Refugee Panel Explores Political Answers to Humanitarian Crisis
Felicia Villalobos ’19Contributing Writer
Students packed into Neilson Browsing Room last Wednesday to listen to a panel entitled “Taking Responsibility for the World’s 60 million Refugees.”
The panelists – three Smith professors and one Global Scholar from the Lewis Global Studies Center – each provided a unique academic and personal perspective on the current influx of refugees streaming into Europe.
The panel focused on the topic of the inadequacy with which the European Union has handled the crisis, the role of transit states and corrupt governments that are at the heart of the crisis, as well as the refugees that have rushed to Italy and other neighboring countries.
Steven Heydemann, professor of Middle Eastern studies opened by presenting background information on the civil war in Syria and the influx of refugees.
Stressing that this is not a new issue, Heydeman reminded the audience that this current refugee crisis is the worst displacement of people since 1991. Since the outbreak of war in Syria, 40 percent of the pre-war population has become refugees.
Heydeman discussed the struggles of caring for 60 million refugees, using staggering statistics to show that, despite Europe’s improved policies for handling the flood of people, in other countries with similar policies, such as Lebanon, the vast majority of incoming refugees still live outside the safety of refugee camps.
With the number of people leaving Syria growing at an exponential rate and refugee camps filling up quickly, funding programs that provide crucial services to refugees have become a massive problem for the European Union and other regions around the globe.
Recently, the World Food Program — a $236 million branch of the United Nations — cut services due to an increase in funding gaps. This reduction of services hit Jordan brutally, since approximately 630,000 refugees seek shelter in Jordan in both local communities and camps.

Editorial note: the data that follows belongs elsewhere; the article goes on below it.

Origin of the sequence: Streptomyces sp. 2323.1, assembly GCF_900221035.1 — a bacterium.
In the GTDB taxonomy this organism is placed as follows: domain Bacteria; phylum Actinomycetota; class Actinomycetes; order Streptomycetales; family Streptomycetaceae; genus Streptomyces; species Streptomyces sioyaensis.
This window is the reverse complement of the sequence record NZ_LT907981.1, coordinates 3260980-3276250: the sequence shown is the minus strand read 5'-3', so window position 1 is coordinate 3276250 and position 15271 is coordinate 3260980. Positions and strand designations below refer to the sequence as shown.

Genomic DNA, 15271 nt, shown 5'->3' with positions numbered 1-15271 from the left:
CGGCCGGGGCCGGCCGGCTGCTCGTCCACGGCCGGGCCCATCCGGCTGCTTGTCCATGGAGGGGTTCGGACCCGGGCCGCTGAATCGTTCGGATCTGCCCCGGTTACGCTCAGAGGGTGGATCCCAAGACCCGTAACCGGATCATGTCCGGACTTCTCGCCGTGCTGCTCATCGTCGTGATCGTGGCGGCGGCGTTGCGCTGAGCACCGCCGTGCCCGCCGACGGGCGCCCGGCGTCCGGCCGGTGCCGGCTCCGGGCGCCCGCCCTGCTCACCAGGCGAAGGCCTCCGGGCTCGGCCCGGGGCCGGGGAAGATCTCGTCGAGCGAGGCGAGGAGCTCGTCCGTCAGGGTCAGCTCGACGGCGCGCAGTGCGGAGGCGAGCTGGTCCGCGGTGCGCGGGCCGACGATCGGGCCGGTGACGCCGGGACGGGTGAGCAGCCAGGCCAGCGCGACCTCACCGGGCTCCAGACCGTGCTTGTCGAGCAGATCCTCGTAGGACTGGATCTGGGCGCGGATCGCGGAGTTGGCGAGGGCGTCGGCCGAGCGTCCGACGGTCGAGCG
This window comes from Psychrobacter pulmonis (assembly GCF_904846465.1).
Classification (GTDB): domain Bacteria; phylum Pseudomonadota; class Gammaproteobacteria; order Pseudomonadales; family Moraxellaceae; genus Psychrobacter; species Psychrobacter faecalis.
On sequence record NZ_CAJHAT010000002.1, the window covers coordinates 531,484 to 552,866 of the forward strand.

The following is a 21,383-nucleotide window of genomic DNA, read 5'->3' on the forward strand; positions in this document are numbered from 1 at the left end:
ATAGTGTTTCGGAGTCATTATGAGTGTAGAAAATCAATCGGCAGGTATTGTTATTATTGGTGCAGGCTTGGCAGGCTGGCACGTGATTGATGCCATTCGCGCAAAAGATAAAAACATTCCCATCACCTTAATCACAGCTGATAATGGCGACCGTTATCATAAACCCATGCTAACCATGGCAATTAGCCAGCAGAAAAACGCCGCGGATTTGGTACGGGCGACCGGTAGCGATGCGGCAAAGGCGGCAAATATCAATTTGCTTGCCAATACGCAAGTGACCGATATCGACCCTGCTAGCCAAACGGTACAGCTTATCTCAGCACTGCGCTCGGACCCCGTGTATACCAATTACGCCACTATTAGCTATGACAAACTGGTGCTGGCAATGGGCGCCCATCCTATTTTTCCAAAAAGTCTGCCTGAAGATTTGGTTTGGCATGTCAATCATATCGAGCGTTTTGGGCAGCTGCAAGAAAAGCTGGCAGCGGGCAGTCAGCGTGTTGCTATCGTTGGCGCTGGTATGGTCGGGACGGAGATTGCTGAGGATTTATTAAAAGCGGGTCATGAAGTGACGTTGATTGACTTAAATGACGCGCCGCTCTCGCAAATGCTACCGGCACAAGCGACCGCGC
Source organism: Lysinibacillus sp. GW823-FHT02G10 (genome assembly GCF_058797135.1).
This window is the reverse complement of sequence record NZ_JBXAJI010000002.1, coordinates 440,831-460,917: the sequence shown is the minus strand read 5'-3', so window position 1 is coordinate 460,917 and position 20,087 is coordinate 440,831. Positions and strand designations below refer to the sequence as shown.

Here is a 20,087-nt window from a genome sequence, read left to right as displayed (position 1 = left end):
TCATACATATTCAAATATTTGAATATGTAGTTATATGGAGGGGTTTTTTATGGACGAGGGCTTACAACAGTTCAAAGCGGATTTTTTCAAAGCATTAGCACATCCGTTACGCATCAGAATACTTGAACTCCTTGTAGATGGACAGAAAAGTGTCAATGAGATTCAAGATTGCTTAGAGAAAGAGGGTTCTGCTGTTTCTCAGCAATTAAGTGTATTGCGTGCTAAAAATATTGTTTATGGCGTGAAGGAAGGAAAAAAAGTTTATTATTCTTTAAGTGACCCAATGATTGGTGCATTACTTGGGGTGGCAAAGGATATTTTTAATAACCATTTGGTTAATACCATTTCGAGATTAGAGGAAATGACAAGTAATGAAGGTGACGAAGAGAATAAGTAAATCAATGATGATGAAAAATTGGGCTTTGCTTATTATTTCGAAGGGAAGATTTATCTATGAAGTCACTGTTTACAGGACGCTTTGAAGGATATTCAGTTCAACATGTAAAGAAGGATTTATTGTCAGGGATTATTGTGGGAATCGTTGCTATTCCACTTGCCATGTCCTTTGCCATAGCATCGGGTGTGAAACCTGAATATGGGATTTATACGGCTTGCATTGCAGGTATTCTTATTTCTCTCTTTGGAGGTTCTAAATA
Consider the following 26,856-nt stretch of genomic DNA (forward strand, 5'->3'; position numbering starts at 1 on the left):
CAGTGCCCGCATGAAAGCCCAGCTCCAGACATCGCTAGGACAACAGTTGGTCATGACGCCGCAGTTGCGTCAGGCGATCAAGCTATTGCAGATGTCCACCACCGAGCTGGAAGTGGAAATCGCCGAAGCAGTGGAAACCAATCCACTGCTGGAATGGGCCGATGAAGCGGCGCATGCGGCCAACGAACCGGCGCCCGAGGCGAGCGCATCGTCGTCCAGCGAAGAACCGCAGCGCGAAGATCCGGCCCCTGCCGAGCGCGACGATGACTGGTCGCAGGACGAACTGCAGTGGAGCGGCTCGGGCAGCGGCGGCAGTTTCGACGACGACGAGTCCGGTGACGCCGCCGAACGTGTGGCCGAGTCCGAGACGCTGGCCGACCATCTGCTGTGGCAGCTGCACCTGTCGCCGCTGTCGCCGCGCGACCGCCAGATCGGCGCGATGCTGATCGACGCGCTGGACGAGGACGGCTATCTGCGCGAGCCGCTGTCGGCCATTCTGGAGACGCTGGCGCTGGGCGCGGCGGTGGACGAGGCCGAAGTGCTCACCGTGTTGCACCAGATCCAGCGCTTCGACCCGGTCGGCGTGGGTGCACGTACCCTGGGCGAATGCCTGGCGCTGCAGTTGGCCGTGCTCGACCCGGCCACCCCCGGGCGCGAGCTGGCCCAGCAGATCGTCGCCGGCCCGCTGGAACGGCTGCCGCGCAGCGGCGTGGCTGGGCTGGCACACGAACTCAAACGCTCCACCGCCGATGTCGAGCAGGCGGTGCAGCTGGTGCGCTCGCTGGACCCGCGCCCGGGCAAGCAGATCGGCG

Greg White, a Mary Huggins Gamble Professor of Government discussed the impact of transit states in the European Union.
White explained the controversy surrounding policies and actions to handle the thousands of refugees who make the dangerous crossing of the Mediterranean to reach Italy and Greece.
Earlier, the European Union gave $1.8 million towards Navy rescue efforts that would save small boats that cross the Mediterranean and transport passengers to processing centers in Italy and other neighboring countries.
This funding was cut in 2014, a motion lead by the United Kingdom, claiming that rescue boats would encourage more people to enter the European Union through the Mediterranean.
Mlada Bukovansky, a professor of government concluded the panel with focus on the politics of the refugee crisis and how certain right-wing, anti-refugee political groups have gained popularity in the past months.
While some countries, such as Greece, have welcomed refugees with open arms, conservative nations like Hungary have taken measures to keep their borders closed. In early September, Hungary built a fence on its southern border with Serbia and on parts of its border with Croatia, in addition to using violent police force to repel refugees attempting to enter.